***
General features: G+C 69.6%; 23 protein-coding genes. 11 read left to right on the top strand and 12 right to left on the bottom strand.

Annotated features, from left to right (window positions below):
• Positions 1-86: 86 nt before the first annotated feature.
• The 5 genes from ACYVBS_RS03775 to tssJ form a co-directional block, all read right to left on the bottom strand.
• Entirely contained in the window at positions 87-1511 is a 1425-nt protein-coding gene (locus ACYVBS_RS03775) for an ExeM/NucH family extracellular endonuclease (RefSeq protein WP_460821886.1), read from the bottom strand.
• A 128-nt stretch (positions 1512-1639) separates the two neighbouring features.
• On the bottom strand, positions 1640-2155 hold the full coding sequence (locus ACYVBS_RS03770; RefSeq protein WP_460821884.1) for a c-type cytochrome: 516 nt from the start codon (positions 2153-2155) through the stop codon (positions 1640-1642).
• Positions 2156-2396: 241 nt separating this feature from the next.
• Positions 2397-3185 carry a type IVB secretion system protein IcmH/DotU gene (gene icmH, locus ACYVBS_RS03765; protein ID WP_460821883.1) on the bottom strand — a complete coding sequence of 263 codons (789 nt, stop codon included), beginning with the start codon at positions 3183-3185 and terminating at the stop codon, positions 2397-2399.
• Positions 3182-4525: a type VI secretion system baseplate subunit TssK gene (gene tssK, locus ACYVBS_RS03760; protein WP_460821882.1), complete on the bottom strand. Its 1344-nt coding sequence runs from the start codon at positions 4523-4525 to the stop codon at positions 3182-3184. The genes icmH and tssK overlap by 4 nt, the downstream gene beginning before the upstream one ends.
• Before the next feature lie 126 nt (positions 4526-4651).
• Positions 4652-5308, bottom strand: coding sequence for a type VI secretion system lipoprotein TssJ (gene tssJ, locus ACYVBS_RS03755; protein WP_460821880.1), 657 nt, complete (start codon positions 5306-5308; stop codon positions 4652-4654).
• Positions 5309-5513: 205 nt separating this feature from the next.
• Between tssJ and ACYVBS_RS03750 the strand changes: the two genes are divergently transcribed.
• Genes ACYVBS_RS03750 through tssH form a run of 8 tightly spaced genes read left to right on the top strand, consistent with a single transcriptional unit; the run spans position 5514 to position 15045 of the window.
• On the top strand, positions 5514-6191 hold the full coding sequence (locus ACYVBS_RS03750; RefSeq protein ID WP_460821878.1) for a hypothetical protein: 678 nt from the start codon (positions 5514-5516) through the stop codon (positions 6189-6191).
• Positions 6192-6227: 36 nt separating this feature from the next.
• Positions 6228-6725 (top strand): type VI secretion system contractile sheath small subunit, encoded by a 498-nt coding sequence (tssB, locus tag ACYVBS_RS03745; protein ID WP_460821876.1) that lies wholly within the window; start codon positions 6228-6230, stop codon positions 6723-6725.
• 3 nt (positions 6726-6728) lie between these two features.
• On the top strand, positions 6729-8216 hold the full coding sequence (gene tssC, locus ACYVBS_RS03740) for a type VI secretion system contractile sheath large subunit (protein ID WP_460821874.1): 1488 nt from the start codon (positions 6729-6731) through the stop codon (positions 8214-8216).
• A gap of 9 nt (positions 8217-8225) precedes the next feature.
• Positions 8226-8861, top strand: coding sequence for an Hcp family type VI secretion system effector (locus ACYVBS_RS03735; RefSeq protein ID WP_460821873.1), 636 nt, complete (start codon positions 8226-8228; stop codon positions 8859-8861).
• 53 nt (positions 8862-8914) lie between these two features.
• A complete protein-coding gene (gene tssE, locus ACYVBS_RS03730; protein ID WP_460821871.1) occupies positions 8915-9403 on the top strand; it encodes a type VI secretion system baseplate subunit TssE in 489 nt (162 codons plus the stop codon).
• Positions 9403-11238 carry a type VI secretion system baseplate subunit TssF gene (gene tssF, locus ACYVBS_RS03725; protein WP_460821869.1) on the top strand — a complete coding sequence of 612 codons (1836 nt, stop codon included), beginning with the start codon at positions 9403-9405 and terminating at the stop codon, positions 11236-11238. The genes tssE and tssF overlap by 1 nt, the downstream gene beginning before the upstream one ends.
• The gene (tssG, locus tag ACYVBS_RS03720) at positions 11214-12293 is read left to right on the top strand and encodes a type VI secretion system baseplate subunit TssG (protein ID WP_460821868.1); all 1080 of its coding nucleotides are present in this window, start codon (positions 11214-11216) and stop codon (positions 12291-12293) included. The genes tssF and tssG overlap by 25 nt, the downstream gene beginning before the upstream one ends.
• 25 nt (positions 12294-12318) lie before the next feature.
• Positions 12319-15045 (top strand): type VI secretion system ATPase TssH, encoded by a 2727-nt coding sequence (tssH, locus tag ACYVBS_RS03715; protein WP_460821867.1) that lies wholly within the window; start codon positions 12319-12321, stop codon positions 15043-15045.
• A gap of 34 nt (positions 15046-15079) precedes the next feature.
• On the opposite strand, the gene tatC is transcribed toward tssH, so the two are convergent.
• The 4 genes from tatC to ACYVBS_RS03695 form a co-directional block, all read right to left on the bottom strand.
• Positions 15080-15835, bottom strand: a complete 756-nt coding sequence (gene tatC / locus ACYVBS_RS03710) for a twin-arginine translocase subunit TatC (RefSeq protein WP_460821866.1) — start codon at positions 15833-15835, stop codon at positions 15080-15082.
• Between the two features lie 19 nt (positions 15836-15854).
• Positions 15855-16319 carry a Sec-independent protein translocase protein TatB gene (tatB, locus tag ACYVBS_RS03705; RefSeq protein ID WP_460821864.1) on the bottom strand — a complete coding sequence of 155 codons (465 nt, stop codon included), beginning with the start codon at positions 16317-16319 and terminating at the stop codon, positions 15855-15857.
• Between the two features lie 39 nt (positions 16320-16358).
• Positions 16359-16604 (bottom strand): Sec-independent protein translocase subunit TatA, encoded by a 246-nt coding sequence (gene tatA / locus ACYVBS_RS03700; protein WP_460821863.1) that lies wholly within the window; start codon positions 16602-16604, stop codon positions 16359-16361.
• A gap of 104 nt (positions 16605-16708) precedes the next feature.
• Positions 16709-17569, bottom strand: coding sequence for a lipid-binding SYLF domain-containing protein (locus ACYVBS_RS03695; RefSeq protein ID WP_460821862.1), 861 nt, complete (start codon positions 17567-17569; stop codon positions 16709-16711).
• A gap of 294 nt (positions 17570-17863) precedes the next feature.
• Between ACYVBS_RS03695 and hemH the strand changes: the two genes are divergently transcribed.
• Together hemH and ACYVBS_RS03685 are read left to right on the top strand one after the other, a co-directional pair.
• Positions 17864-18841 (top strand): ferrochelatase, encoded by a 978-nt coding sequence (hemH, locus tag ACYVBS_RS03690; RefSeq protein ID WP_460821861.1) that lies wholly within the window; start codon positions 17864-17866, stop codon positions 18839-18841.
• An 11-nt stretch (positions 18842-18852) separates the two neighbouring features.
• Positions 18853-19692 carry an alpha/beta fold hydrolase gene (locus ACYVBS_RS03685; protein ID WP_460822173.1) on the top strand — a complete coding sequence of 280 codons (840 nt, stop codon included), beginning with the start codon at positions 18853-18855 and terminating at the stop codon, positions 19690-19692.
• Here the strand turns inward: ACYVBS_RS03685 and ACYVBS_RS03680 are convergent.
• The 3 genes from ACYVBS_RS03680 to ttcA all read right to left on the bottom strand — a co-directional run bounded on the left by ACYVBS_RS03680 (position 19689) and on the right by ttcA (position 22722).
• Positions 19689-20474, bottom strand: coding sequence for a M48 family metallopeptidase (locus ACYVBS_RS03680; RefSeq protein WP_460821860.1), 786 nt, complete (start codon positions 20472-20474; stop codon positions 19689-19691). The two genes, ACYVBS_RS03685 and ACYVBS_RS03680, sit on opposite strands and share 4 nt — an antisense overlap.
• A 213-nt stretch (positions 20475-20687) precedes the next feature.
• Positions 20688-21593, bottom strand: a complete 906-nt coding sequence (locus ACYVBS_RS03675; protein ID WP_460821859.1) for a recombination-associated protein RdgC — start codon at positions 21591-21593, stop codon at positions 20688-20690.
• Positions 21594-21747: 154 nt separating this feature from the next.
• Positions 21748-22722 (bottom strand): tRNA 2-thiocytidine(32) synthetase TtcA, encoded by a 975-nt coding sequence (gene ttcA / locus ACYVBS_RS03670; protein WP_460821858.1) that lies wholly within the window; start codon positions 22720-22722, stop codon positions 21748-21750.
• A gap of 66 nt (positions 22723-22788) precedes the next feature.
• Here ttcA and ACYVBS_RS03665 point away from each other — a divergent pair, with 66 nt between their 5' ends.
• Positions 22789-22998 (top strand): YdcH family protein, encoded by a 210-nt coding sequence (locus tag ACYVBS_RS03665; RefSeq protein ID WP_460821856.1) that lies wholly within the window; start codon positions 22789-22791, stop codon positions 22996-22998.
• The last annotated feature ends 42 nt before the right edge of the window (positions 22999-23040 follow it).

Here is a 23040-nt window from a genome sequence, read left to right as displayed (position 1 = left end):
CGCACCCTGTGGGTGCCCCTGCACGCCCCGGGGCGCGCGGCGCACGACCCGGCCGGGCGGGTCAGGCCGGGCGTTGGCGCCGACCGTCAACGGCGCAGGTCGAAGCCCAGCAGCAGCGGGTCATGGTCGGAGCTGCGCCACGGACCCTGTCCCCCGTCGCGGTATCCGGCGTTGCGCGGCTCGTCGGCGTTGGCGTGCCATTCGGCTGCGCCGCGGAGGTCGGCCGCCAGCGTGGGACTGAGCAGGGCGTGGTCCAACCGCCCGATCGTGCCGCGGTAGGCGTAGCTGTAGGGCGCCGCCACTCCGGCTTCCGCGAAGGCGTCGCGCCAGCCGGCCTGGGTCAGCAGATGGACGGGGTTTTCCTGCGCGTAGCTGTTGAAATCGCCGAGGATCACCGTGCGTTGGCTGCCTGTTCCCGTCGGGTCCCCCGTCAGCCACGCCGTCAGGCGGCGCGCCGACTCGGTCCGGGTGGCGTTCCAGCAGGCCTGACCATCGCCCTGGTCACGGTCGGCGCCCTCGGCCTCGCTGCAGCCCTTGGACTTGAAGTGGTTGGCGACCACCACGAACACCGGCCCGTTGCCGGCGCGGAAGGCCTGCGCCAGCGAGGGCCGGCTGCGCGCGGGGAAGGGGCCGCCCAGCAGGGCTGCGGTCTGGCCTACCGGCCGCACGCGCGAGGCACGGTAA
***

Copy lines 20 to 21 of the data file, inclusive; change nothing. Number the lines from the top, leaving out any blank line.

• On the top strand, positions 6729-8216 hold the full coding sequence (gene tssC, locus ACYVBS_RS03740) for a type VI secretion system contractile sheath large subunit (protein ID WP_460821874.1): 1488 nt from the start codon (positions 6729-6731) through the stop codon (positions 8214-8216).
• A gap of 9 nt (positions 8217-8225) precedes the next feature.